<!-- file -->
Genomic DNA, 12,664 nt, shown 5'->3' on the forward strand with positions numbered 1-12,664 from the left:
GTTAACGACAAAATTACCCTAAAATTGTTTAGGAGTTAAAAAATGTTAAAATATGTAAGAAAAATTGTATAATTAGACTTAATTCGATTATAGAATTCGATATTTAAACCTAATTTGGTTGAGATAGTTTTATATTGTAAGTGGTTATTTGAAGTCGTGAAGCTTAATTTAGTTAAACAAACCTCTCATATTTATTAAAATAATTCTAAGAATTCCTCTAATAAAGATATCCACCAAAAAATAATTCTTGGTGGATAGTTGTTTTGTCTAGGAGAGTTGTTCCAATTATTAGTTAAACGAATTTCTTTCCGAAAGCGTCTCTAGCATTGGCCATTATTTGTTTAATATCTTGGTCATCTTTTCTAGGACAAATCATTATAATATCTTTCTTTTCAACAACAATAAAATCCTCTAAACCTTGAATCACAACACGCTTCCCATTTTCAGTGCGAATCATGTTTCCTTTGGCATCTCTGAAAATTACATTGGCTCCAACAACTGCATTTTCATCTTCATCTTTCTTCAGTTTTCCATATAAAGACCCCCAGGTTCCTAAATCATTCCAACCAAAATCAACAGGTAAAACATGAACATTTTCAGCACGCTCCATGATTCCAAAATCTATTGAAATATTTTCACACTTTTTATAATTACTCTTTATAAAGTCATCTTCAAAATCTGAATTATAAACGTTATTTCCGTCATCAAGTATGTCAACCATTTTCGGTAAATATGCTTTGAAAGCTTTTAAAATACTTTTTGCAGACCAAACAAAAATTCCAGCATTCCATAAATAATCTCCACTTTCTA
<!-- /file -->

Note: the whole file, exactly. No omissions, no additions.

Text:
Genomic DNA, 12,664 nt, shown 5'->3' on the forward strand with positions numbered 1-12,664 from the left:
GTTAACGACAAAATTACCCTAAAATTGTTTAGGAGTTAAAAAATGTTAAAATATGTAAGAAAAATTGTATAATTAGACTTAATTCGATTATAGAATTCGATATTTAAACCTAATTTGGTTGAGATAGTTTTATATTGTAAGTGGTTATTTGAAGTCGTGAAGCTTAATTTAGTTAAACAAACCTCTCATATTTATTAAAATAATTCTAAGAATTCCTCTAATAAAGATATCCACCAAAAAATAATTCTTGGTGGATAGTTGTTTTGTCTAGGAGAGTTGTTCCAATTATTAGTTAAACGAATTTCTTTCCGAAAGCGTCTCTAGCATTGGCCATTATTTGTTTAATATCTTGGTCATCTTTTCTAGGACAAATCATTATAATATCTTTCTTTTCAACAACAATAAAATCCTCTAAACCTTGAATCACAACACGCTTCCCATTTTCAGTGCGAATCATGTTTCCTTTGGCATCTCTGAAAATTACATTGGCTCCAACAACTGCATTTTCATCTTCATCTTTCTTCAGTTTTCCATATAAAGACCCCCAGGTTCCTAAATCATTCCAACCAAAATCAACAGGTAAAACATGAACATTTTCAGCACGCTCCATGATTCCAAAATCTATTGAAATATTTTCACACTTTTTATAATTACTCTTTATAAAGTCATCTTCAAAATCTGAATTATAAACGTTATTTCCGTCATCAAGTATGTCAACCATTTTCGGTAAATATGCTTTGAAAGCTTTTAAAATACTTTTTGCAGACCAAACAAAAATTCCAGCATTCCATAAATAATCTCCACTTTCTA